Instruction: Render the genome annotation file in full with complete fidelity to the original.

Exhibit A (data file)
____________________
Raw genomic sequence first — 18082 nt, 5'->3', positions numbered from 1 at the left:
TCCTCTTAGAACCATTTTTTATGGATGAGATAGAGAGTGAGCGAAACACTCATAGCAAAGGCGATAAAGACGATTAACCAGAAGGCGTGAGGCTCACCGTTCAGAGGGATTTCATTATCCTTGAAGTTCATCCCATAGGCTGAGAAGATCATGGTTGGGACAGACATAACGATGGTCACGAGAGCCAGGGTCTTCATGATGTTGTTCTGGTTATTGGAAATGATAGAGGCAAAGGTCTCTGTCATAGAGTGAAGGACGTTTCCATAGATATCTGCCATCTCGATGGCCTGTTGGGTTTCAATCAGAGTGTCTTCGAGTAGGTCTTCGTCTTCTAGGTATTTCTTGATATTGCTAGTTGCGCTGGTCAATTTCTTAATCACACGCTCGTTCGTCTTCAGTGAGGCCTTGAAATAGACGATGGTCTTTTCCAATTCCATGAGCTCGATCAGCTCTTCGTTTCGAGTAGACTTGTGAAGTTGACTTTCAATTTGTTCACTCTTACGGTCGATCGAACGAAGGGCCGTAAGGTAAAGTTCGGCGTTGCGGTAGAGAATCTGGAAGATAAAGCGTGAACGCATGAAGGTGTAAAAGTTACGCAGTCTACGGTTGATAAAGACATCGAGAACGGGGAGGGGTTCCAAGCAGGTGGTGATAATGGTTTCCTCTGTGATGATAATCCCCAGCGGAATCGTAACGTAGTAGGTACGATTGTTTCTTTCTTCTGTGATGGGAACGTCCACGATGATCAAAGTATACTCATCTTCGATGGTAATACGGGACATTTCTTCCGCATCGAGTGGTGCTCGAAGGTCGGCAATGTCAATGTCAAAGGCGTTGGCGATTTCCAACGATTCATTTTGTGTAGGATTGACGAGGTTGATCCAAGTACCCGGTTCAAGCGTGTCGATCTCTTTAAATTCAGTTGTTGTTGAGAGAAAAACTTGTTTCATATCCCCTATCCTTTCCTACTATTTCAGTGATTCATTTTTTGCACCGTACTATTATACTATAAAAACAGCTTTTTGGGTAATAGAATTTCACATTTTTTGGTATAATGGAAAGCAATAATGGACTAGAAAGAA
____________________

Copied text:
Raw genomic sequence first — 18082 nt, 5'->3', positions numbered from 1 at the left:
TCCTCTTAGAACCATTTTTTATGGATGAGATAGAGAGTGAGCGAAACACTCATAGCAAAGGCGATAAAGACGATTAACCAGAAGGCGTGAGGCTCACCGTTCAGAGGGATTTCATTATCCTTGAAGTTCATCCCATAGGCTGAGAAGATCATGGTTGGGACAGACATAACGATGGTCACGAGAGCCAGGGTCTTCATGATGTTGTTCTGGTTATTGGAAATGATAGAGGCAAAGGTCTCTGTCATAGAGTGAAGGACGTTTCCATAGATATCTGCCATCTCGATGGCCTGTTGGGTTTCAATCAGAGTGTCTTCGAGTAGGTCTTCGTCTTCTAGGTATTTCTTGATATTGCTAGTTGCGCTGGTCAATTTCTTAATCACACGCTCGTTCGTCTTCAGTGAGGCCTTGAAATAGACGATGGTCTTTTCCAATTCCATGAGCTCGATCAGCTCTTCGTTTCGAGTAGACTTGTGAAGTTGACTTTCAATTTGTTCACTCTTACGGTCGATCGAACGAAGGGCCGTAAGGTAAAGTTCGGCGTTGCGGTAGAGAATCTGGAAGATAAAGCGTGAACGCATGAAGGTGTAAAAGTTACGCAGTCTACGGTTGATAAAGACATCGAGAACGGGGAGGGGTTCCAAGCAGGTGGTGATAATGGTTTCCTCTGTGATGATAATCCCCAGCGGAATCGTAACGTAGTAGGTACGATTGTTTCTTTCTTCTGTGATGGGAACGTCCACGATGATCAAAGTATACTCATCTTCGATGGTAATACGGGACATTTCTTCCGCATCGAGTGGTGCTCGAAGGTCGGCAATGTCAATGTCAAAGGCGTTGGCGATTTCCAACGATTCATTTTGTGTAGGATTGACGAGGTTGATCCAAGTACCCGGTTCAAGCGTGTCGATCTCTTTAAATTCAGTTGTTGTTGAGAGAAAAACTTGTTTCATATCCCCTATCCTTTCCTACTATTTCAGTGATTCATTTTTTGCACCGTACTATTATACTATAAAAACAGCTTTTTGGGTAATAGAATTTCACATTTTTTGGTATAATGGAAAGCAATAATGGACTAGAAAGAA